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Monday, 19 December 2011 00:00

Meet Fashion Designer Toni Francesc

INTERVIEW - TONI FRANCESC

Originally from Barcelona, designer Toni Francesc now regularly shows in both New York and Mexico. Below, he tells us about his designs, his philosophy, and how he got where he is today.

RUNWAY PASSPORT: WHAT WAS THE INSPIRATION FOR YOUR MOST RECENT COLLECTION?

TONI FRANCESC: Seekers is my most recent collection, for Spring-Summer 2012. I presented it in Barcelona 080 Fashion and it is inspired by human migratory movements and the need to survive in a harsh environment. The search for freedom and the sense of identity are fused in multi-cultural diversity.

RP: I SEE YOU SHOW IN BOTH NY FASHION WEEK AND MEXICO CITY. HOW DO THE EXPERIENCES OF SHOWING IN THE TWO CITIES DIFFER?
TF: Everywhere I give a show, I try to put as much into it as I can, try to make my collection coherent and fluid. I’m always thinking about selling in the market where I’m giving a show. In New York I feel there’s more pressure because of the amount of press and international critics who are interested in my collection; in Mexico the press is national so I’m not as tense and I feel more relaxed.

RP: WHAT WOULD YOU SAY IS THE DIFFERENCE IN STYLE BETWEEN PEOPLE IN MEXICO CITY VS PEOPLE IN NEW YORK CITY?
TF: In Mexico people are more interested in buying foreign brands than products designed in the country as it gives them more status; that’s why there are campaigns to promote Mexican fashion. In cosmopolitan New York, people buy all kinds of clothes by both national and international designers and brands. It’s a more open and mature market and new designs are more easily accepted.

RP: I SEE YOU ARE FROM BARCELONA - HOW WOULD YOU DESCRIBE THE STYLE THERE?
TF: Barcelona is a designer city, here the people live surrounded by singular architecture and the latest tendencies in decoration and aesthetics. Even the cuisine and chefs work and experiment with design. Fashion here is not at all classic and classic designers present their collections away from Barcelona; here we value constant reinvention, and that’s very difficult. Barcelona style is very broad in its tastes, and people buy national and international fashion and try to combine the cheaper pieces from several brands.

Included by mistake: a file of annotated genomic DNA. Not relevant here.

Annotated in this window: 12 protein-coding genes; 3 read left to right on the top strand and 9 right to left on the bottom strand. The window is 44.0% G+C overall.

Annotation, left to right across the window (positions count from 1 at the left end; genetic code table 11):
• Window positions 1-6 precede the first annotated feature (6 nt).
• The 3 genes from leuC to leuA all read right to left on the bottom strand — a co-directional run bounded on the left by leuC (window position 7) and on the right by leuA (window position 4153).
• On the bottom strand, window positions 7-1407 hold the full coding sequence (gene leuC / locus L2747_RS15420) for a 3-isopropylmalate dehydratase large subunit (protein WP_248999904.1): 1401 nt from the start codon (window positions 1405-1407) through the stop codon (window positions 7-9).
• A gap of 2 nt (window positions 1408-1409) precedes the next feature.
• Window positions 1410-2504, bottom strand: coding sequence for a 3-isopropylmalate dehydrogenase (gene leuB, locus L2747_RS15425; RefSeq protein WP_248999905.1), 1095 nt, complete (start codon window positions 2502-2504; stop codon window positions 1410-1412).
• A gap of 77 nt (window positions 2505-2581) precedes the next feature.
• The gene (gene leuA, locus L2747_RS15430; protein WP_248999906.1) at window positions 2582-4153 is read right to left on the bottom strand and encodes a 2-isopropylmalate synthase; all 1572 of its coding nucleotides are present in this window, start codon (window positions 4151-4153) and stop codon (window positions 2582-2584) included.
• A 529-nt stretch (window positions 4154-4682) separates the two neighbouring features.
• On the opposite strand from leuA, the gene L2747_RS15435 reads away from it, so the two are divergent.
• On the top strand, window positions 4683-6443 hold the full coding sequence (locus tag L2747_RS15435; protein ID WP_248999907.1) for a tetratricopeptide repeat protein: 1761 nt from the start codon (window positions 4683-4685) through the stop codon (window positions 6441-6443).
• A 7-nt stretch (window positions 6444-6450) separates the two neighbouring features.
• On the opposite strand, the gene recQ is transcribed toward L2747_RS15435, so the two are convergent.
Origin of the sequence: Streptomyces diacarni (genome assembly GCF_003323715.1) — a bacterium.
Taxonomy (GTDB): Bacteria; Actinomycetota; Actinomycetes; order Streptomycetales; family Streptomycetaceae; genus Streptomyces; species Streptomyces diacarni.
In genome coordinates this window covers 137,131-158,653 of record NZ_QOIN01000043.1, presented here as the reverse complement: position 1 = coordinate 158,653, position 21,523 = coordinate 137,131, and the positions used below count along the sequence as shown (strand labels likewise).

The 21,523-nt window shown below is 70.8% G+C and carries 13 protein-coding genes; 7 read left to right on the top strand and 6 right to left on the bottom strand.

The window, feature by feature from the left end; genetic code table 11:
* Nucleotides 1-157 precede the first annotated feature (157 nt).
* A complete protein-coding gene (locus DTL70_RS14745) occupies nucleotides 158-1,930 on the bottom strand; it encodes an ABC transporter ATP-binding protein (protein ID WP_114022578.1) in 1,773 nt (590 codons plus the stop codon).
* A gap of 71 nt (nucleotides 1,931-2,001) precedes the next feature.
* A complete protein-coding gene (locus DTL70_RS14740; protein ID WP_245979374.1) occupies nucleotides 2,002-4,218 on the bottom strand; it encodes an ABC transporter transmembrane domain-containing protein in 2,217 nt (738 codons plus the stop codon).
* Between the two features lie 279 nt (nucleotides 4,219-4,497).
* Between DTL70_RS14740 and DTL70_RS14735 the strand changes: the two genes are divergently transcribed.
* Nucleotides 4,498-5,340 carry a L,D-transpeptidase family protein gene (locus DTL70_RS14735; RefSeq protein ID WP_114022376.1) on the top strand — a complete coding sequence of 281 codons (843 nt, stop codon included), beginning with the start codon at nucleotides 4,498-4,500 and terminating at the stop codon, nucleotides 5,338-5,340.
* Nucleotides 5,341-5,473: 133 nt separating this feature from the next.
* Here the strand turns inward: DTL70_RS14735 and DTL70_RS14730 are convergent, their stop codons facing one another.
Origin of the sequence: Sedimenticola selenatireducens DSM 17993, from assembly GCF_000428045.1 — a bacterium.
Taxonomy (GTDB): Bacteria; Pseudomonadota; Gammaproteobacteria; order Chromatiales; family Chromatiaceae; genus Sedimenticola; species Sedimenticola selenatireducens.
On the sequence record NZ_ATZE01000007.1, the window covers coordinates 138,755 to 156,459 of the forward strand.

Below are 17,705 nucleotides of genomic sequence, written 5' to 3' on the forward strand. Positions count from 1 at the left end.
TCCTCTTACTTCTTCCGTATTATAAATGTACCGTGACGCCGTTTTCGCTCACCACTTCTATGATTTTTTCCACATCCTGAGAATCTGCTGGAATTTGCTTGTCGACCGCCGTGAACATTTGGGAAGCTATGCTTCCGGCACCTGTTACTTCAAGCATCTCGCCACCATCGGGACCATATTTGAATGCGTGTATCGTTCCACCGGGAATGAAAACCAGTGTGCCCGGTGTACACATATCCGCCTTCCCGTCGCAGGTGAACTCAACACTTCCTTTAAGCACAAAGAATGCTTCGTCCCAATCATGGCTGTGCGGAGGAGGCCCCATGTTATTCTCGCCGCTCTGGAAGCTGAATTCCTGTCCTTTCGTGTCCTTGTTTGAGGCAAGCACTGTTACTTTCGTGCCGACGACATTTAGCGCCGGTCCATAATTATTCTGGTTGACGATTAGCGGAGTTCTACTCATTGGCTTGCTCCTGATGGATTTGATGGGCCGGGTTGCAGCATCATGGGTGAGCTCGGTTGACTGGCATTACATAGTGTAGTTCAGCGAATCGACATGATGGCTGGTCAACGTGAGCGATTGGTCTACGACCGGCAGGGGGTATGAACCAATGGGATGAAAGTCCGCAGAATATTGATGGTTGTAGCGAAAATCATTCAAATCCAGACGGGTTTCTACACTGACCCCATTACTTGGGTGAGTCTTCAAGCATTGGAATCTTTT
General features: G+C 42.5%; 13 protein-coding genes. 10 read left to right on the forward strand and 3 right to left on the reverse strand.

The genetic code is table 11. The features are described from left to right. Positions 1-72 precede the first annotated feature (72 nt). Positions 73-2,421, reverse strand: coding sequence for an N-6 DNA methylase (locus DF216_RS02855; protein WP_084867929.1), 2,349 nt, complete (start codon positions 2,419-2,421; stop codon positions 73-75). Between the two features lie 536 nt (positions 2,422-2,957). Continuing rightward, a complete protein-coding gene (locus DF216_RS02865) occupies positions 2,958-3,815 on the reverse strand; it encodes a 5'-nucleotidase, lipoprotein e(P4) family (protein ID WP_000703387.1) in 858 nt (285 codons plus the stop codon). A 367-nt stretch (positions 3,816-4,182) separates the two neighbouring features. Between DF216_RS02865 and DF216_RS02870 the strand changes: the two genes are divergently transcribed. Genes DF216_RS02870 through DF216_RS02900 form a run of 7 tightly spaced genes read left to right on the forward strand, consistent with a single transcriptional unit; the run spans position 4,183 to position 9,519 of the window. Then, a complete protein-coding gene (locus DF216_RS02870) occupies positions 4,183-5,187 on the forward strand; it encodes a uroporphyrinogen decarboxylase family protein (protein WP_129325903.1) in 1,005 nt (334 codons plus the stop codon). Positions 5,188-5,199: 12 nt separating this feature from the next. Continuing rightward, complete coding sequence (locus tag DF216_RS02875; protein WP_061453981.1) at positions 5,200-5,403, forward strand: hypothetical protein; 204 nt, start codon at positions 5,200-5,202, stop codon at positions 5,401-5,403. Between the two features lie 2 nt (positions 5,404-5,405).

RP: IT SAID IN YOUR BIO THAT YOUR MOTHER WAS A DRESSMAKER SO YOU GREW UP AROUND THE FASHION INDUSTRY. WHAT ARE SOME MAIN CHANGES YOU HAVE NOTICED IN THE INDUSTRY TODAY VS BACK THEN?
TF: More than being born into the fashion industry, I was born and grew up in a workshop. Fashion was very different in those days. Today the internet has reached every home; technology, social networks and logistics define what a brand is or isn’t. Before, everything was less accessible and much more exclusive. That’s all been lost. Today fashion has become universal and socialized, everybody can see what you’ve shown within a few seconds and you can make your opinion known even to people who don’t know you. We can all become critics with a single click.

RP: WHO WOULD BE YOUR DREAM WOMAN TO DRESS (LIVING OR DEAD)?
TF: I’ve always loved the old artists, the black and white ones, they were perhaps less accessible, and because you were a child, they seemed like myths to you. Katherine Hepburn, Marlene Dietrich, Ava Gardner, Greta Garbo, Audrey Hepburn. Too many to select a single one from the icons of my infancy.

RP: THE MAIN FASHION CITIES ARE CURRENTLY NY, LONDON, PARIS AND MILAN. DO YOU FEEL THAT IS CHANGING? DO YOU THINK THOSE 4 (EVEN AS OTHER CITIES GROW) WILL REMAIN THE 4 POWERS OR WILL IT EVEN OUT?
TF: The cities that set the trends in international fashion are Paris, New York, London and Milan. There are promising cities like Berlin, Sao Paulo, Shanghai, and Tokyo, but the future is uncertain and I don’t know what will happen in 10 or 20 years and which city will be most significant in fashion then.

RP: WHO ARE SOME DESIGNERS WHO INSPIRED YOU?
TF: The designer I’ve always liked best is Cristobal Balenciaga, who was nothing like what the brand is currently doing He was a myth and a source of inspiration for many designers like me.

RP: WHAT HAS BEEN THE BIGGEST OBSTACLE YOU HAVE OVERCOME AS A DESIGNER?
TF: Everyday I have to overcome so many obstacles. This is a marathon and you have to take it at a steady pace, not too fast, not too slow, otherwise you will get knocked out. Certainly, no one has ever given me anything for free and everything has been the result of my own efforts and dedication.

RP: WHAT HAS BEEN YOUR BIGGEST ACCOMPLISHMENT?
TF: My greatest achievement has been to put on 4 consecutive shows in New York. I’m also very proud that I’ve gotten great press for every single one.

RP: WHAT ADVICE DO YOU HAVE FOR ANY DESIGNERS CURRENTLY STARTING OUT?
TF: Being constant and believing in your work is important. Work hard to sell and if you make a mistake it doesn’t matter, you only have to correct it. Be creative and accessible, and make fashion your life and livelihood.

RP: I ALSO SEE THAT YOU TEACH YOUNG DESIGNERS. HOW WOULD YOU DESCRIBE THE MENTALITY OF THE NEXT GENERATION OF DESIGNERS? ARE THERE DIFFERENCES THAN WHEN YOU WERE STARTING OUT?
TF: Everything has changed a lot, for better and for worse. Young people are not so bothered about the quality of a product and are not so knowledgeable about dressmaking and patterns. Sometimes they make very creative designs that are impossible to manufacture and would never sell even if they could be made. However, they’re better at technology, they know the programs and design tools better; over the past few years, technology has evolved very fast and today’s design students have assimilated it with ease. When I finished my design studies, they were just installing computers in the classrooms so we had to learn while we worked.

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